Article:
At Rs 111.35, Kolkata records highest ever fuel price on Thursday and Friday – Times of India

Kolkata News

The previous record was Rs 110. 5 in November 3, 2021 and March 30 this year. (Representative image)

KOLKATA: For the first time in eight days, fuel prices in Kolkata weren’t hiked on Friday. But even then, petrol was sold at an all-time high price in Kolkata — Rs 111. 35 per litre — on Thursday and Friday.
The previous record was Rs 110. 5 in November 3, 2021 and March 30 this year. Several motorists, who had started using their own vehicles following the price revision by the government late last year, are again planning to shift their vehicles back to the garages.
“After last year’s record run of petrol, I had stopped driving my car. Those were still work-from-home days and I could happily let go of the car to save some money.
Thankfully, the prices had come down and I had again started using the car. Since February, I had been taking my car to the office after dropping my wife and planned my day’s travel schedule accordingly. But the prices have again risen so much that I am planning to shift to pool car service again,” said Soumya Mukherjee, who works at a Sector V office.
Prior to Friday, petrol prices in the city as well as the rest of the country have risen everyday since March 22 except just one day. The sharp rise was followed by more than four months of stagnation since the price had come down to Rs 104. 65 on November 4.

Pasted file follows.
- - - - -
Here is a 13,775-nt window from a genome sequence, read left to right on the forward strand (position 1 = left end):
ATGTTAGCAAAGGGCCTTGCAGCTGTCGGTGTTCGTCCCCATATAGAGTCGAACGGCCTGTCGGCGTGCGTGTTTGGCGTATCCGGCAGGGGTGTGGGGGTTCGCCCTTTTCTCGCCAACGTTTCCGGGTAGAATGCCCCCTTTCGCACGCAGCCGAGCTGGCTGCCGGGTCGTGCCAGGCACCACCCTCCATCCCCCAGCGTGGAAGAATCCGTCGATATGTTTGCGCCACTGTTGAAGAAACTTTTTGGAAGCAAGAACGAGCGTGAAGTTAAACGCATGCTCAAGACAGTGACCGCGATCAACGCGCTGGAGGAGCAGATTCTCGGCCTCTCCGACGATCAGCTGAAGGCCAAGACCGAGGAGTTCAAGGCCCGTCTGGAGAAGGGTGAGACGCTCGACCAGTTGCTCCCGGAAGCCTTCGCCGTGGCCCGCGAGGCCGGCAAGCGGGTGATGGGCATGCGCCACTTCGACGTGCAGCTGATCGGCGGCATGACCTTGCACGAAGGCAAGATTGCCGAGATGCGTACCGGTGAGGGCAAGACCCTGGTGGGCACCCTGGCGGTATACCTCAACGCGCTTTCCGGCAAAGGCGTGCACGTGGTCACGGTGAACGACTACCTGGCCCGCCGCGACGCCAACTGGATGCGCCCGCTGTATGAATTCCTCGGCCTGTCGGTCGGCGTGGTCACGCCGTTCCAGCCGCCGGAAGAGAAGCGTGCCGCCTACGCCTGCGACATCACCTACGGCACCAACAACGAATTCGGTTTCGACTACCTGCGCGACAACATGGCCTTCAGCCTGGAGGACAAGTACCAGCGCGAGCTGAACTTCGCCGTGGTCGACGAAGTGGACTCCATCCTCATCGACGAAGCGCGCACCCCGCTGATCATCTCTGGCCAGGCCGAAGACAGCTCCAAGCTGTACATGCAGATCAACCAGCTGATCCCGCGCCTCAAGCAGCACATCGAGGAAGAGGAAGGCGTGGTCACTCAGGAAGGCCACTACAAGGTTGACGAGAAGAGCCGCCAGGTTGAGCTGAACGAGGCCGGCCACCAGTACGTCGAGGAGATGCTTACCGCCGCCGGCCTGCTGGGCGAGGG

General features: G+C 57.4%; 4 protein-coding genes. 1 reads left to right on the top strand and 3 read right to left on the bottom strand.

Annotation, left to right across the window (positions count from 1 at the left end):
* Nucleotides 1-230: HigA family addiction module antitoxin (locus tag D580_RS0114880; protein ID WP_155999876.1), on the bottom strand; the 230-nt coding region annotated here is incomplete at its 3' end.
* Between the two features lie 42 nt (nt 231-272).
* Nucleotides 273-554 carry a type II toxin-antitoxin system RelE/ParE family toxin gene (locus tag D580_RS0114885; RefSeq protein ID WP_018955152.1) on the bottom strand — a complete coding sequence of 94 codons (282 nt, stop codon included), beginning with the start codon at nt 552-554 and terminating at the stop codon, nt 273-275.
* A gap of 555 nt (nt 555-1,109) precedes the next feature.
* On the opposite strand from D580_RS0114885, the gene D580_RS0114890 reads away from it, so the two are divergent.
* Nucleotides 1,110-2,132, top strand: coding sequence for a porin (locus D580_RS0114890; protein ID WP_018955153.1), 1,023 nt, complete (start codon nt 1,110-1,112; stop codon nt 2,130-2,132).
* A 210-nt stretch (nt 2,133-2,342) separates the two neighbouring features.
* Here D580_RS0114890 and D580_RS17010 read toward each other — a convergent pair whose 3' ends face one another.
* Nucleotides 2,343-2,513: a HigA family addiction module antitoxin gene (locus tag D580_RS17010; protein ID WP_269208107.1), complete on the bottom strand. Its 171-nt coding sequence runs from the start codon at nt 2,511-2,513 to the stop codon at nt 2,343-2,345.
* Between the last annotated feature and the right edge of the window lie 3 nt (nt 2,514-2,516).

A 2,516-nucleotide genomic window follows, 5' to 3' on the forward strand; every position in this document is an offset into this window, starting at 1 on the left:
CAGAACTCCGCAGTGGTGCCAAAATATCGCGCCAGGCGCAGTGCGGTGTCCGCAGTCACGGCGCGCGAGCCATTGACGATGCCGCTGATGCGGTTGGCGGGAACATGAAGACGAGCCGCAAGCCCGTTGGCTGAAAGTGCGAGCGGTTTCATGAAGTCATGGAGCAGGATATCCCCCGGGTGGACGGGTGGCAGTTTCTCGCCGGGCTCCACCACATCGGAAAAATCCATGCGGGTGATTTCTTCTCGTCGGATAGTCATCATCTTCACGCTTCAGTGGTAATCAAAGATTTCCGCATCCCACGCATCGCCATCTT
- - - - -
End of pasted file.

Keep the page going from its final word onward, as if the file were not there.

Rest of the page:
Over the last 10 days, petrol has become dearer by Rs 6. 7 per litre and diesel by Rs 6. 5 per litre in Kolkata, causing distress to household budgets. Compared to earlier waves of rises, this time the jump is higher. Prices in September-October-November rose in the range of 17p to 22p a litre a day, which is now 32p to 85p a litre a day.
Oil marketing companies (OMCs) revise rates of petrol and diesel at regular intervals based on the average price of benchmark fuel in international market in the preceding 15 days and foreign exchange rates.
The reason behind the rise was the rise in international oil prices that soared in recent days due to the conflict between Ukraine and Russia and a falling Indian rupee. Also, fuel prices differ from state to state, depending on the incidence of local taxes, like VAT and freight charges.
“We had lost a large chunk of customers during last year’s record run of fuel. After the government relieved the excise duties some customers were back. But again, the prices have risen so much that it is pinching the customers and we are losing out on them,” said Asish Das, manager of a petrol pump in north Kolkata.
Motorists said they are making necessary adjustments while lamenting that the rise in fuel prices is burning a hole in their pockets.